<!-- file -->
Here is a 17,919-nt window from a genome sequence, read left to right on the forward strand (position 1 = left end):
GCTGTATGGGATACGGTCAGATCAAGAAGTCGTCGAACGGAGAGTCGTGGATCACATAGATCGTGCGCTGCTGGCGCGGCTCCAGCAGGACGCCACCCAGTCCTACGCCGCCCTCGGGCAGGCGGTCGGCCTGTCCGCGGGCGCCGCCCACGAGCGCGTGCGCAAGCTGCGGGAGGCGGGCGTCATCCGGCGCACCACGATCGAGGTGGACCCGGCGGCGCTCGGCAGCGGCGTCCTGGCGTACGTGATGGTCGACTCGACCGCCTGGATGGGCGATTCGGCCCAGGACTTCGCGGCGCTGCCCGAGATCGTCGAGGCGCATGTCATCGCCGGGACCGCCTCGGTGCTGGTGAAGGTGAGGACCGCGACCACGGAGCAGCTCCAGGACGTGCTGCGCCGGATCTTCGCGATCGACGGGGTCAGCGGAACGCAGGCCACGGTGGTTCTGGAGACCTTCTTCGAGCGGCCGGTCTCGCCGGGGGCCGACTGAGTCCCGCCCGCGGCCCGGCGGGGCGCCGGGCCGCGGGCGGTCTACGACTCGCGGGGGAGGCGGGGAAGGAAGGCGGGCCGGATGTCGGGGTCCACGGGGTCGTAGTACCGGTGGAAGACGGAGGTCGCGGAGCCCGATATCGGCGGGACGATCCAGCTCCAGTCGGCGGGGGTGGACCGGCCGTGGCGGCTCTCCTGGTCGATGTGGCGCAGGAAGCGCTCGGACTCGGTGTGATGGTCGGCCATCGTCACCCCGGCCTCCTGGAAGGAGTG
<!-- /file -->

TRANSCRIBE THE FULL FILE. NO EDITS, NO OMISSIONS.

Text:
Here is a 17,919-nt window from a genome sequence, read left to right on the forward strand (position 1 = left end):
GCTGTATGGGATACGGTCAGATCAAGAAGTCGTCGAACGGAGAGTCGTGGATCACATAGATCGTGCGCTGCTGGCGCGGCTCCAGCAGGACGCCACCCAGTCCTACGCCGCCCTCGGGCAGGCGGTCGGCCTGTCCGCGGGCGCCGCCCACGAGCGCGTGCGCAAGCTGCGGGAGGCGGGCGTCATCCGGCGCACCACGATCGAGGTGGACCCGGCGGCGCTCGGCAGCGGCGTCCTGGCGTACGTGATGGTCGACTCGACCGCCTGGATGGGCGATTCGGCCCAGGACTTCGCGGCGCTGCCCGAGATCGTCGAGGCGCATGTCATCGCCGGGACCGCCTCGGTGCTGGTGAAGGTGAGGACCGCGACCACGGAGCAGCTCCAGGACGTGCTGCGCCGGATCTTCGCGATCGACGGGGTCAGCGGAACGCAGGCCACGGTGGTTCTGGAGACCTTCTTCGAGCGGCCGGTCTCGCCGGGGGCCGACTGAGTCCCGCCCGCGGCCCGGCGGGGCGCCGGGCCGCGGGCGGTCTACGACTCGCGGGGGAGGCGGGGAAGGAAGGCGGGCCGGATGTCGGGGTCCACGGGGTCGTAGTACCGGTGGAAGACGGAGGTCGCGGAGCCCGATATCGGCGGGACGATCCAGCTCCAGTCGGCGGGGGTGGACCGGCCGTGGCGGCTCTCCTGGTCGATGTGGCGCAGGAAGCGCTCGGACTCGGTGTGATGGTCGGCCATCGTCACCCCGGCCTCCTGGAAGGAGTG